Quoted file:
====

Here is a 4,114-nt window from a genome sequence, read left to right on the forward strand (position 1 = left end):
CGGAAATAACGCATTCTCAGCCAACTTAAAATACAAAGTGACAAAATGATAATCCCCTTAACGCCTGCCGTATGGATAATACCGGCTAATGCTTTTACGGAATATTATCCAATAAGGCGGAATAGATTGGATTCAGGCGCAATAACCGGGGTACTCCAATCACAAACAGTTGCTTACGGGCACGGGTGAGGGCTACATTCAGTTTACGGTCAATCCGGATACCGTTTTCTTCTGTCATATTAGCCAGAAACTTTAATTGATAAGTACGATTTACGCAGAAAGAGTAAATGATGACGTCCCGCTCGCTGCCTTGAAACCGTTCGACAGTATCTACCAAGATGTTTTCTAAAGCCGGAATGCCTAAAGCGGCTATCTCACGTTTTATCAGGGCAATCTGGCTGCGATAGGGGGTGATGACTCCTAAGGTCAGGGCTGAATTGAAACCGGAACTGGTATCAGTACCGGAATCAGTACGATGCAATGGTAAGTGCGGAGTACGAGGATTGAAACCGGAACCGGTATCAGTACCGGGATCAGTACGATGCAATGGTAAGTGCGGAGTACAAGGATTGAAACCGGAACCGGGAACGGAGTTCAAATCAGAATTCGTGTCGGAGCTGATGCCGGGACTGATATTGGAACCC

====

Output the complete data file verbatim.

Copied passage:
Here is a 4,114-nt window from a genome sequence, read left to right on the forward strand (position 1 = left end):
CGGAAATAACGCATTCTCAGCCAACTTAAAATACAAAGTGACAAAATGATAATCCCCTTAACGCCTGCCGTATGGATAATACCGGCTAATGCTTTTACGGAATATTATCCAATAAGGCGGAATAGATTGGATTCAGGCGCAATAACCGGGGTACTCCAATCACAAACAGTTGCTTACGGGCACGGGTGAGGGCTACATTCAGTTTACGGTCAATCCGGATACCGTTTTCTTCTGTCATATTAGCCAGAAACTTTAATTGATAAGTACGATTTACGCAGAAAGAGTAAATGATGACGTCCCGCTCGCTGCCTTGAAACCGTTCGACAGTATCTACCAAGATGTTTTCTAAAGCCGGAATGCCTAAAGCGGCTATCTCACGTTTTATCAGGGCAATCTGGCTGCGATAGGGGGTGATGACTCCTAAGGTCAGGGCTGAATTGAAACCGGAACTGGTATCAGTACCGGAATCAGTACGATGCAATGGTAAGTGCGGAGTACGAGGATTGAAACCGGAACCGGTATCAGTACCGGGATCAGTACGATGCAATGGTAAGTGCGGAGTACAAGGATTGAAACCGGAACCGGGAACGGAGTTCAAATCAGAATTCGTGTCGGAGCTGATGCCGGGACTGATATTGGAACCC